Pin-the-tail is best played in a front or back yard. Pin-the-tail is best played in a front or back yard.
Life Wellbeing Coronavirus lockdown games: Easy ways to keep kids entertained at home and burn energy Updated:

Coronavirus lockdown games: Easy ways to keep kids entertained at home and burn energy

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In this strange new reality in which we find ourselves, many parents are wondering how to burn their kids’ seemingly endless energy while largely being confined to the home.

Here are some simple ideas to squeeze every last morsel of energy out of the kids using what you already have around the home.

Obstacle course

Gather whatever items you can find; cushions, chairs, boxes, stuffed animals and even small tables.

Create a course for the kids to navigate, being conscious to create obstacles to climb, go under, wind around, crawl through and jump.

Gather whatever items you can find, even small tables. Photo: Alice Zsembery

Kids may love to add to this to create ‘the lava’ they cannot touch, or the ‘lion’ (i.e. a stuffed toy) they must avoid.

To ensure they burn maximum energy from this challenge, be sure to time them around the course and encourage them to better their score with each round.

Bowling

10 plastic cups and a soft ball are all you need for hallway bowling. Photo: Alice Zsembery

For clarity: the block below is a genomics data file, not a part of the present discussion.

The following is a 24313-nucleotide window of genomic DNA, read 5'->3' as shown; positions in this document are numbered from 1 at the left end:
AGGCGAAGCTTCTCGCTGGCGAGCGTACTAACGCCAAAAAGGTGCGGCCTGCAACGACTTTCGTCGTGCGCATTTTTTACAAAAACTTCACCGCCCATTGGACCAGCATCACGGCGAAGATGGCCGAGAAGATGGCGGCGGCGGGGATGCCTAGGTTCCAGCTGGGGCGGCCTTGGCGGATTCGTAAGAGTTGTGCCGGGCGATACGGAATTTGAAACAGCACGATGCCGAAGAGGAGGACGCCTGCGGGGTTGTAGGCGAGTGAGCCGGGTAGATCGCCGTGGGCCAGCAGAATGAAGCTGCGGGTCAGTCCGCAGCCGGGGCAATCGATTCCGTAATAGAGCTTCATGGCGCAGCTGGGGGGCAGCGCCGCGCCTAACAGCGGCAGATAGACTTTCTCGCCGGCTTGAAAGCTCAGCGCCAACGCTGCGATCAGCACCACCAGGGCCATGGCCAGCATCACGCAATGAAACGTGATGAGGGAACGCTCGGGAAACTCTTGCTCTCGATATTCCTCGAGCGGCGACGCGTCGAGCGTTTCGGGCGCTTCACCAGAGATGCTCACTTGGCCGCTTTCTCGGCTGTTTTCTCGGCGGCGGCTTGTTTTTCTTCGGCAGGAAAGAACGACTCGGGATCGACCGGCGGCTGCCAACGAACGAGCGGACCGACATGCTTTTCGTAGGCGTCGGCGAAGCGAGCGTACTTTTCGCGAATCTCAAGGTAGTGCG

Simply find 10 plastic cups and a soft ball to set up a ten-pin bowling alley in the hallway.

As a bonus, you can create a scoring chart to encourage mathematical and language skills at the same time.

Sock fight

It’s as simple as it sounds.

Give each child a bucket and encourage them to collect socks around the home, being sure to roll them into a ball.

Then, standing a few metres apart, each child must throw all of their socks into the other person’s bucket.

If they miss, run and grab the ball, go back to your spot and try again.

Pin-the-tail

This game is best suited in a front or back yard.

Each player tucks a tea towel into the back of their pants, letting it hang out like a tail.

When the game starts, each player must try and grab another person’s ‘tail’ without losing their own.

The aim of the game is to be the last person standing with a tail.

Balloon games

Balloon games can be adapted to suit older and younger kids. Photo: Alice Zsembery

The way this is conducted will depend on the age bracket.

For younger kids, simply batting the balloon over their head and trying to keep it off the ground is enough.

For older kids, try the following:

  • Hang a balloon from a doorway just out of reach and get your child to jump to touch it as many times as they can
  • Play balloon tennis with some wooden spoons (or fly swats)
  • Undertake an obstacle course with the balloon between their legs. If they drop it, they must return to the start and try again.

Finally, with any game that you play, remember that a simple way to maximise the energy from the game is to encourage a small challenge in between.

For example, after you collect the ball from balling, be sure to run around the lounge room three times on your return.

Alice is the author of Real Kids, Real Play. It provides more than 150 activities for pre-schoolers and early primary students to do at home using typical household items. You can follow her on Facebook and Instagram